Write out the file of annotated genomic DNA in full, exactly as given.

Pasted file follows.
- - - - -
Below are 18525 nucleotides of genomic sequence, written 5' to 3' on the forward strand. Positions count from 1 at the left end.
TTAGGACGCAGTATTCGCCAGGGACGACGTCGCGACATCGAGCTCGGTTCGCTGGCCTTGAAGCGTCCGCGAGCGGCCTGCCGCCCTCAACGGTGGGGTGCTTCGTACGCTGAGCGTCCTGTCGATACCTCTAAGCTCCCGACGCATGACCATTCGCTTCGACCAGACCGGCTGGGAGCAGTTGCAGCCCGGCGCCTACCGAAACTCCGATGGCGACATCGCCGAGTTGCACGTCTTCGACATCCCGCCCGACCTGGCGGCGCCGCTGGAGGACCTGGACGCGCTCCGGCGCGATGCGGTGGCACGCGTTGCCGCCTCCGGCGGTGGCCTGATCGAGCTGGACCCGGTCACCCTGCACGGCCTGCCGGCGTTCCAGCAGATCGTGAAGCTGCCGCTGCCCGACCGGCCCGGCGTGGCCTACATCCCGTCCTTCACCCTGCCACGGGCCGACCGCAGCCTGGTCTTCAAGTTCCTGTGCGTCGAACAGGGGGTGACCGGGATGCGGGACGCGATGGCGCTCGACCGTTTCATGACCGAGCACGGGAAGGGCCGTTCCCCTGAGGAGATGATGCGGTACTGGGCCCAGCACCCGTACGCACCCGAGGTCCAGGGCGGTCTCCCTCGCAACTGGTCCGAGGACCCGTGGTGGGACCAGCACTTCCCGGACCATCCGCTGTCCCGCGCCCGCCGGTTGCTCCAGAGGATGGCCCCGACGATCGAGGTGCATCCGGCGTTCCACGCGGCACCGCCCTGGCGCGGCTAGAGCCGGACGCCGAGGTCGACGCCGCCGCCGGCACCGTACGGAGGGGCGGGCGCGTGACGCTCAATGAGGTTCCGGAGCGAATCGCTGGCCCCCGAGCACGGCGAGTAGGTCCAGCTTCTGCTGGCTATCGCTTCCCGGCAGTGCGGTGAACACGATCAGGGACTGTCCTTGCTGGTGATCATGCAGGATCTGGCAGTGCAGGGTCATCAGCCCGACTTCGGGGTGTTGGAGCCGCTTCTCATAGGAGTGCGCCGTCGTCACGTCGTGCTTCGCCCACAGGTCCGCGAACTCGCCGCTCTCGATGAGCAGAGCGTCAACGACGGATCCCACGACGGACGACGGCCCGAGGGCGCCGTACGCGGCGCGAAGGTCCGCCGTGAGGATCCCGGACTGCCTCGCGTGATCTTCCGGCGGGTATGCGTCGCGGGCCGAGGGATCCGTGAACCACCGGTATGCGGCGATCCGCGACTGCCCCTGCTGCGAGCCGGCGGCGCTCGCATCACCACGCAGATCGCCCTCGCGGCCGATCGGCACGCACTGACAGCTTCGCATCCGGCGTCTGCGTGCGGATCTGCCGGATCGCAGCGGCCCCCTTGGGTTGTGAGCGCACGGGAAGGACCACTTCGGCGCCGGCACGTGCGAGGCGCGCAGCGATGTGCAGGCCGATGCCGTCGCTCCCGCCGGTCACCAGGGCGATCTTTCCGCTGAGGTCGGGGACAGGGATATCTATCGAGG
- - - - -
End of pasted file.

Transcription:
Below are 18525 nucleotides of genomic sequence, written 5' to 3' on the forward strand. Positions count from 1 at the left end.
TTAGGACGCAGTATTCGCCAGGGACGACGTCGCGACATCGAGCTCGGTTCGCTGGCCTTGAAGCGTCCGCGAGCGGCCTGCCGCCCTCAACGGTGGGGTGCTTCGTACGCTGAGCGTCCTGTCGATACCTCTAAGCTCCCGACGCATGACCATTCGCTTCGACCAGACCGGCTGGGAGCAGTTGCAGCCCGGCGCCTACCGAAACTCCGATGGCGACATCGCCGAGTTGCACGTCTTCGACATCCCGCCCGACCTGGCGGCGCCGCTGGAGGACCTGGACGCGCTCCGGCGCGATGCGGTGGCACGCGTTGCCGCCTCCGGCGGTGGCCTGATCGAGCTGGACCCGGTCACCCTGCACGGCCTGCCGGCGTTCCAGCAGATCGTGAAGCTGCCGCTGCCCGACCGGCCCGGCGTGGCCTACATCCCGTCCTTCACCCTGCCACGGGCCGACCGCAGCCTGGTCTTCAAGTTCCTGTGCGTCGAACAGGGGGTGACCGGGATGCGGGACGCGATGGCGCTCGACCGTTTCATGACCGAGCACGGGAAGGGCCGTTCCCCTGAGGAGATGATGCGGTACTGGGCCCAGCACCCGTACGCACCCGAGGTCCAGGGCGGTCTCCCTCGCAACTGGTCCGAGGACCCGTGGTGGGACCAGCACTTCCCGGACCATCCGCTGTCCCGCGCCCGCCGGTTGCTCCAGAGGATGGCCCCGACGATCGAGGTGCATCCGGCGTTCCACGCGGCACCGCCCTGGCGCGGCTAGAGCCGGACGCCGAGGTCGACGCCGCCGCCGGCACCGTACGGAGGGGCGGGCGCGTGACGCTCAATGAGGTTCCGGAGCGAATCGCTGGCCCCCGAGCACGGCGAGTAGGTCCAGCTTCTGCTGGCTATCGCTTCCCGGCAGTGCGGTGAACACGATCAGGGACTGTCCTTGCTGGTGATCATGCAGGATCTGGCAGTGCAGGGTCATCAGCCCGACTTCGGGGTGTTGGAGCCGCTTCTCATAGGAGTGCGCCGTCGTCACGTCGTGCTTCGCCCACAGGTCCGCGAACTCGCCGCTCTCGATGAGCAGAGCGTCAACGACGGATCCCACGACGGACGACGGCCCGAGGGCGCCGTACGCGGCGCGAAGGTCCGCCGTGAGGATCCCGGACTGCCTCGCGTGATCTTCCGGCGGGTATGCGTCGCGGGCCGAGGGATCCGTGAACCACCGGTATGCGGCGATCCGCGACTGCCCCTGCTGCGAGCCGGCGGCGCTCGCATCACCACGCAGATCGCCCTCGCGGCCGATCGGCACGCACTGACAGCTTCGCATCCGGCGTCTGCGTGCGGATCTGCCGGATCGCAGCGGCCCCCTTGGGTTGTGAGCGCACGGGAAGGACCACTTCGGCGCCGGCACGTGCGAGGCGCGCAGCGATGTGCAGGCCGATGCCGTCGCTCCCGCCGGTCACCAGGGCGATCTTTCCGCTGAGGTCGGGGACAGGGATATCTATCGAGG